“If Jerusalem had known what it was her privilege to know, and had heeded the light which Heaven had sent her, she might have stood forth in the pride of prosperity, the queen of kingdoms, free in the strength of her God-given power.
In Micah’s book the mood often drastically changes from gloom to sublime hope. Image © Jeff Preston from GoodSalt.com This hope is seen in one of the most famous of all the Messianic prophecies. Read Micah 5:2 .
“Remember your Creator in the days of your youth, before the days of trouble come and the years approach when you will say, “I find no pleasure in them.” (Ecclesiastes 12:1) NIV Context Red Wall – by Victor Silkin © 2013 Center for Creative Ministry © 2013. All rights reserved. Use of this material is subject to usage guidelines .
“For as in Adam all die, so in Christ all will be made alive” (1 Corinthians 15:22, NIV). Image © Lars Justinen from GoodSalt.com [Thought questions for Creation and the Gospel March 20, 2013] 1. All in Christ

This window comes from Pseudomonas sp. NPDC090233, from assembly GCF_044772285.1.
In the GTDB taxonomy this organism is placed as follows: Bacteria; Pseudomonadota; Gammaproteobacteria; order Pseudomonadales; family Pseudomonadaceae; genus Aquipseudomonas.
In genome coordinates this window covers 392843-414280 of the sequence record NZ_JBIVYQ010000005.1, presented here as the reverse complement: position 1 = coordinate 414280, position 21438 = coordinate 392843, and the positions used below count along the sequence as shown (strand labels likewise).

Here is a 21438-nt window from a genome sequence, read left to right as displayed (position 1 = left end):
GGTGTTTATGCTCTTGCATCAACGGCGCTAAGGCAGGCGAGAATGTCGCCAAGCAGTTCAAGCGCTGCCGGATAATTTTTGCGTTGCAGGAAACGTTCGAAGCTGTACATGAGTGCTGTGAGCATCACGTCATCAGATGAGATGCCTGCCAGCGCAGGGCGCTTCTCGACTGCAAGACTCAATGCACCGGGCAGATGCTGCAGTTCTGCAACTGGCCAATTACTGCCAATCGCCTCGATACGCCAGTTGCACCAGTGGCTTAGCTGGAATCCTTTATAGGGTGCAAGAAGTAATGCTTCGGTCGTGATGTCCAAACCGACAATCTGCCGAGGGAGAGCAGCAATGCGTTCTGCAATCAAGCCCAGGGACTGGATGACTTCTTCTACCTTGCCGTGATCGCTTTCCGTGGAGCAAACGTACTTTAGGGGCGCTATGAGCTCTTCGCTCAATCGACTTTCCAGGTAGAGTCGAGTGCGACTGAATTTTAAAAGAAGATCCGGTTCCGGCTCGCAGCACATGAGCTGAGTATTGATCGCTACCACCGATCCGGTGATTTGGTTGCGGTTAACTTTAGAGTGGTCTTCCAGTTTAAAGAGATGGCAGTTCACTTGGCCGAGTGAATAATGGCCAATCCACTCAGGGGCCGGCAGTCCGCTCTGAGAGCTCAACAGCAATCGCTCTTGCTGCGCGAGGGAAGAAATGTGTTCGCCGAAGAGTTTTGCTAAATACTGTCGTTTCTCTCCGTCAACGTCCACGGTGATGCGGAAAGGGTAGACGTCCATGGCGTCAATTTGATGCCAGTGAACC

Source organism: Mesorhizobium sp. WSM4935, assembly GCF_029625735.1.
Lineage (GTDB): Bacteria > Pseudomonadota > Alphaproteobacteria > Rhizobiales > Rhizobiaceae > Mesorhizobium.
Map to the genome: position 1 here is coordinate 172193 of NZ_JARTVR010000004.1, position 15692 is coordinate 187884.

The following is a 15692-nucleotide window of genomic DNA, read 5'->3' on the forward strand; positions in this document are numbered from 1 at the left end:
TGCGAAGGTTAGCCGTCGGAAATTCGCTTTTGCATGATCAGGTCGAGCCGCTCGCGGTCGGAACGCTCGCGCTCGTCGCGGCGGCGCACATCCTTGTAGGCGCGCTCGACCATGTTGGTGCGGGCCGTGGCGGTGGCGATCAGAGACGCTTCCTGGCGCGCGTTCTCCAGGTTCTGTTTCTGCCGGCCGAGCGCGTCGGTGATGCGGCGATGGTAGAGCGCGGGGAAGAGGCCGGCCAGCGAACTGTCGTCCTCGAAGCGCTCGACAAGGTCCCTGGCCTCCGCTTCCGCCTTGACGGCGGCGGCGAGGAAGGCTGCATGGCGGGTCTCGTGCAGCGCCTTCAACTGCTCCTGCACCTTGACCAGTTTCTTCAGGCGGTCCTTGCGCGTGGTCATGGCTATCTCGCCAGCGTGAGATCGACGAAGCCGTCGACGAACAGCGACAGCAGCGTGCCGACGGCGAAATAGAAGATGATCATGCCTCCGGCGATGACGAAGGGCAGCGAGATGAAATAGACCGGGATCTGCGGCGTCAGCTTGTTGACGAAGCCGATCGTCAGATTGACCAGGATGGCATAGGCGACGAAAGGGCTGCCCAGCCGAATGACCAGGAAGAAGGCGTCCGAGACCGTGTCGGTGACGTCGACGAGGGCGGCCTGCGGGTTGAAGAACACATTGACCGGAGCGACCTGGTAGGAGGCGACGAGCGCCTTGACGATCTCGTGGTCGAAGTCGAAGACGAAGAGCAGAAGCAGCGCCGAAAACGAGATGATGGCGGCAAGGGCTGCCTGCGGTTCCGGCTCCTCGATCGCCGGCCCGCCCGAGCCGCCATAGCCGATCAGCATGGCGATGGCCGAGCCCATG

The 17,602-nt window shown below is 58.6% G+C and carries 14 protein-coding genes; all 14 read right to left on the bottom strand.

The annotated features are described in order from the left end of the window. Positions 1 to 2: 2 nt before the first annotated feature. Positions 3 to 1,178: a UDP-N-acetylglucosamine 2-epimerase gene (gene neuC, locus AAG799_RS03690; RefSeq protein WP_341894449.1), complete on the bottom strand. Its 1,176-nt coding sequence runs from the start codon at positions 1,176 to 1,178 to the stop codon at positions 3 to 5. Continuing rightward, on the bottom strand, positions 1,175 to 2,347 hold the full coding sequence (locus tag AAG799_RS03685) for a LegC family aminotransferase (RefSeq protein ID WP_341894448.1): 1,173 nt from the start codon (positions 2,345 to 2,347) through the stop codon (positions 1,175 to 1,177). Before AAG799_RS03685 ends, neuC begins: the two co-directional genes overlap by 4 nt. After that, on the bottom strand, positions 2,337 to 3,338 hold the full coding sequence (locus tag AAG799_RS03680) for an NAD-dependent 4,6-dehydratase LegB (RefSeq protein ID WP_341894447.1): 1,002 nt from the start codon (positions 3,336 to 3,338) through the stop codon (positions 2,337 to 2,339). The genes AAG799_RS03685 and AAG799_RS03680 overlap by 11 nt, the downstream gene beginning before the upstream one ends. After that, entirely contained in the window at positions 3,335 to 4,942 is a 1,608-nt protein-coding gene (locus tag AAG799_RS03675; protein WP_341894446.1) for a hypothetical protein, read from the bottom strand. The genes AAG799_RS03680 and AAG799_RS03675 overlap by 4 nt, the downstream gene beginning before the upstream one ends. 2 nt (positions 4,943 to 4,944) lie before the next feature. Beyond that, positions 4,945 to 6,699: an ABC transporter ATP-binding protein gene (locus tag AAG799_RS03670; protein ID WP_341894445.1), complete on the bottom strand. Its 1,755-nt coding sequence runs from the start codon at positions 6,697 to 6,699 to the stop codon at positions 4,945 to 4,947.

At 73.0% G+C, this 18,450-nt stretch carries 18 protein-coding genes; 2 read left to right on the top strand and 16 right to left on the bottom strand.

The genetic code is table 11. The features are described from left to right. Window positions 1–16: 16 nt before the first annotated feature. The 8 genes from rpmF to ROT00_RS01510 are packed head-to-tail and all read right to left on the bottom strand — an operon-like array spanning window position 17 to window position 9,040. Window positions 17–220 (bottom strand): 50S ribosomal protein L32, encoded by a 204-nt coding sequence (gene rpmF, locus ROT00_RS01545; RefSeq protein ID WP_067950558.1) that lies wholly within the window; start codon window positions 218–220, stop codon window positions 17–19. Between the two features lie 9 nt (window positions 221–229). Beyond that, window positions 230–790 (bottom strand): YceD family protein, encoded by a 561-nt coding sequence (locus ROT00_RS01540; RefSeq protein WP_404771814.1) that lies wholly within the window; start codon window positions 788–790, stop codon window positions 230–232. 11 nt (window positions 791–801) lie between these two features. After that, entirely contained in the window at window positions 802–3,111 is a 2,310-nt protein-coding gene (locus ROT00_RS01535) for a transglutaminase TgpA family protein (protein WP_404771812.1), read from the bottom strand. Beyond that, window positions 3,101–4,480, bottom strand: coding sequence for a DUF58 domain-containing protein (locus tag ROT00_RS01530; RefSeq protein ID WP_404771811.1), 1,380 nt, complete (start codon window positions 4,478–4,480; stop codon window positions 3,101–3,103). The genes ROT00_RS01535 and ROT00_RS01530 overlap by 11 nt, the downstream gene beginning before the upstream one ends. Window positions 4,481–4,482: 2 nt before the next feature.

The great news of the gospel centers around the death of Jesus as our substitute. Image © Bill Osborne from GoodSalt.com He took our sins upon Himself, bearing in Himself the penalty that would, otherwise, justly be ours.
Read for This week’s Study : Gen.
Image © Krieg Barrie from GoodSalt.com It has been more than 150 years since Darwin published his theory of evolution, and many bookshelves could be filled with books discussing evolutionary theory as it has subsequently developed and giving purported evidence to support it. But when the scientists who write these books analyze the evidence that might tell us something about the history of life on this earth, do they ask the question “Can this data be best explained by Creation, or by evolution?” For 99 per cent or more, the answer is probably No. Most people are educated from their childhood to believe that evolution is true, and thus they consider the principal tenets of the evolution theory to be “known facts.” When they are analyzing scientific data they ask the question “How does this data best fit into the evolution theory?” rather than the broader question “Is this data best explained by evolution, or by Creation?” When we ask that broader question, we find that the data that are often used to support evolution can be equally well explained by Creation